ATHENS, Ga. -- Mark Richt can't explain it, but he knows the problem is obvious.
"Anybody that watched the game, they know in the first half we looked like an exciting football team -- offense, defense and and special teams," Georgia's head coach said after Saturday's 24-10 win against Mississippi State. "And then in the second half, we couldn't separate to the point where we were really comfortable, because we just couldn't get it done offensively."
That has been a problem for Georgia in each of the last two games -- highly similar wins against Ole Miss and Mississippi State -- but it was particularly evident Saturday at Sanford Stadium.
Georgia stormed to a 21-3 halftime lead against Mississippi State, rolling up 237 yards of offense on 38 plays. However, the Bulldogs' offense bogged down after intermission, totaling only 78 yards on 36 plays.
"There's something missing in the second half, for sure," Richt said.
Offensive coordinator Mike Bobo agreed, adding, "For whatever reason we've been a little flat and not as energized and haven't executed."
A contributing factor could be the flow of the last two games. Georgia built comfortable leads in both games, with its defense dominating the opponent. The Bulldogs have surrendered only one defensive touchdown -- on a gadget play, no less -- in the last three games. So Bobo relied less on the no-huddle offense as the Bulldogs worked to grind out a win in those games.
In both games, Bobo said he felt confident that if his offense avoided big mistakes, the defense was playing well enough to secure the victory.
"That's got a lot to do with it," Bobo said. "When you're playing any team and your defense is handling them like they are, you don't want to put yourself in a situation where it puts them in a bind, so to speak. You slow down your offensive tempo a little bit, make sure you run more clock, and then that's when the execution becomes more important.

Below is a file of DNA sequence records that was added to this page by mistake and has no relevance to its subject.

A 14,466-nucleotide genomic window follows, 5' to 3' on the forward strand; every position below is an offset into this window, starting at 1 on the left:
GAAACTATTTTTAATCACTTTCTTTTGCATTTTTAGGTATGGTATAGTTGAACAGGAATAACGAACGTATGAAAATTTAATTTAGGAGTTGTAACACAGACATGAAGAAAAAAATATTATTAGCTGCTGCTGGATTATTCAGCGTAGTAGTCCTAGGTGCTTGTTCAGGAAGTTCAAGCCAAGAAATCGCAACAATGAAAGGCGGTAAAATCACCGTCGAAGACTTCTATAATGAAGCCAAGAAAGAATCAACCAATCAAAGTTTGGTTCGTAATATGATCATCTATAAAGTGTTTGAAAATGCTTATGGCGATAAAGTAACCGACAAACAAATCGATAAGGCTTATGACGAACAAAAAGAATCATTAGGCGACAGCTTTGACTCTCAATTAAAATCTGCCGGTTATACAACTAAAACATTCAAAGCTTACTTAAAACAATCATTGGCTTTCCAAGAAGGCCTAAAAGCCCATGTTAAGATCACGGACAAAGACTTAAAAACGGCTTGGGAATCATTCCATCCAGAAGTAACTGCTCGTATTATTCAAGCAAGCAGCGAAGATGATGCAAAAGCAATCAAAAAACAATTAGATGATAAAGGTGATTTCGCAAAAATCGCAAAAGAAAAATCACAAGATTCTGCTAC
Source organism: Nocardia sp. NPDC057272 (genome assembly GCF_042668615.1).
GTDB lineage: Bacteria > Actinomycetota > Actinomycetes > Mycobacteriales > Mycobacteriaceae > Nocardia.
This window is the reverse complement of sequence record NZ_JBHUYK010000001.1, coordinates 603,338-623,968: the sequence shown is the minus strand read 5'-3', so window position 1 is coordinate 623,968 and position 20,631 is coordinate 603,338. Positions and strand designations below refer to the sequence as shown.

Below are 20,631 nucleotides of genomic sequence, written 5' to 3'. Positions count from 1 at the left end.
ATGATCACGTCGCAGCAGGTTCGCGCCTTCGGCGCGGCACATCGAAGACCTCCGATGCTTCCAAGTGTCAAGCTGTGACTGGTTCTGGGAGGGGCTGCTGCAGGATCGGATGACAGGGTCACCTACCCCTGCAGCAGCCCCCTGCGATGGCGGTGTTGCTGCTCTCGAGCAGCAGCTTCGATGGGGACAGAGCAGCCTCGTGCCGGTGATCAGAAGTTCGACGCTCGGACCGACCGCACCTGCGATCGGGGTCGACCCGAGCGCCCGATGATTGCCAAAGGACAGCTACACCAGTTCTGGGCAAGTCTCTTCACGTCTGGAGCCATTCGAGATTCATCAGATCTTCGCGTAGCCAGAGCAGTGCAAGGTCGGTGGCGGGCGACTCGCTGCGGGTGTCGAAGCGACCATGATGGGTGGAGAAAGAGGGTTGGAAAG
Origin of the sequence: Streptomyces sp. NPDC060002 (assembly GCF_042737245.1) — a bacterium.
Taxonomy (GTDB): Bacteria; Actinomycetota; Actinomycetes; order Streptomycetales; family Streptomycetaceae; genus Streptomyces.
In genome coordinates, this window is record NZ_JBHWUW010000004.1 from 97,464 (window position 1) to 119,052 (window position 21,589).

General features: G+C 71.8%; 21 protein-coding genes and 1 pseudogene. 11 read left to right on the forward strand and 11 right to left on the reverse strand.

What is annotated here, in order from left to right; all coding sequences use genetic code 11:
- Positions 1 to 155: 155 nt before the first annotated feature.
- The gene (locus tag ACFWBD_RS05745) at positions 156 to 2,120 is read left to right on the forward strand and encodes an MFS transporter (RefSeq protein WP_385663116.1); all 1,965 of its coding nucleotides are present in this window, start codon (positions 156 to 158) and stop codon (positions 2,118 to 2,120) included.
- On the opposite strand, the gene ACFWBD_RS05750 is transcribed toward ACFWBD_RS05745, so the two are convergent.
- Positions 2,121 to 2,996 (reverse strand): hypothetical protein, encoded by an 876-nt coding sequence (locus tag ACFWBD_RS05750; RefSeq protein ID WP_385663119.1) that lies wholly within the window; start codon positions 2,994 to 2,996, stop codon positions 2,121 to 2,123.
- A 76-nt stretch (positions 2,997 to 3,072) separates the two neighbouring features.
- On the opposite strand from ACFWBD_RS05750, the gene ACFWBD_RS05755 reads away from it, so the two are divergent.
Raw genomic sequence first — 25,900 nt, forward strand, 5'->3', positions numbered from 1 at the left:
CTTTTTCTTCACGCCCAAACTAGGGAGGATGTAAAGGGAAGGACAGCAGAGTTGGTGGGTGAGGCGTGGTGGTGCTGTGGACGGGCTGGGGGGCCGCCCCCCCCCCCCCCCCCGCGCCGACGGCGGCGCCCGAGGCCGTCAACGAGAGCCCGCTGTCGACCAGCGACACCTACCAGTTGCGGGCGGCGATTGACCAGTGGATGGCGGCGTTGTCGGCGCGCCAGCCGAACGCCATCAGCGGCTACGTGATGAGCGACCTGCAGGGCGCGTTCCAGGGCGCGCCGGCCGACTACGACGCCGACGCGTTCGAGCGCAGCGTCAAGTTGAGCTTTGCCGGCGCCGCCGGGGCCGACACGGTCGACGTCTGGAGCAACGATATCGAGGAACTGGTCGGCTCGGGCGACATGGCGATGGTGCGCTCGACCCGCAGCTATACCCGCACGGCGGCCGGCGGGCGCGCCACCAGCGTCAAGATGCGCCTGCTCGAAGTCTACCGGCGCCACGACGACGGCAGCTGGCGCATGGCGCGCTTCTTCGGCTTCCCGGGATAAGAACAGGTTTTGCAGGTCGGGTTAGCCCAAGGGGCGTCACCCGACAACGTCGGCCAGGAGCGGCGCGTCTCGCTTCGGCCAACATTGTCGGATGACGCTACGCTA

"We've got to do a better job of executing in those situations. I still think we can execute and get first downs, even though we're slowing down our tempo a bit and how we're approaching things."
That has been a problem lately. It hurt that Blair Walsh missed four second-half field goals in the last two games, but the Bulldogs have also had difficulty sustaining drives. In 13 second-half possessions against Ole Miss and Mississippi State, Georgia had five punts, four missed field goals, two field goals, one turnover on downs and an interception.
The interception came against Mississippi State, when Darius Slay intercepted an Aaron Murray pass and returned it 72 yards for a touchdown that cut Georgia's lead to 24-10 with 8:31 remaining.
Murray, who threw three interceptions Saturday, also struggled to explain what went wrong in the second half.
"I don't know exactly why," Murray said. "I think intensity, we're still pumped up and ready to go out there and play. We're just not making the plays when they're there."
Georgia's second-half swoons have not been particularly costly. The Bulldogs (3-2 overall, 2-1 SEC) have won three games in a row and the defense has allowed 169 yards per game during the winning streak.
That makes Bobo's job much easier, he admitted, after several seasons in which Georgia's defense regularly allowed big point totals.
"I'll take that any day, trust me," Bobo said. "I'll take shutting them out and knowing they don't have a chance to score any day, instead of trying to have to score every down."
But with Georgia preparing to visit Tennessee (3-1, 0-1) on Saturday night, Richt knows he might need a more complete effort to keep pace. The Volunteers have the SEC's second-best passing offense (336.5 yards per game) and total offense (447.5 ypg) and rank fourth in the league in scoring (37.8 points per game).
"In order to keep winning, we're going to have to play better," Richt said. "We're going to have to play offense well for 60 minutes, not just for 30 or however many it's been."
Once again, Bobo is on the same page as his head coach.
"We have played very well defensively and we've played very well offensively in the first half. And then in the second half, it's been, 'Well, let's control this game and get out of here with a win,' " Bobo said. "But we've got to do a better job of executing and putting somebody away. That's part of growing and part of the process of becoming a great offense. We're not there yet, but we'll continue to work and get better."
David Ching covers University of Georgia sports for DawgNation. He can be reached at firstname.lastname@example.org.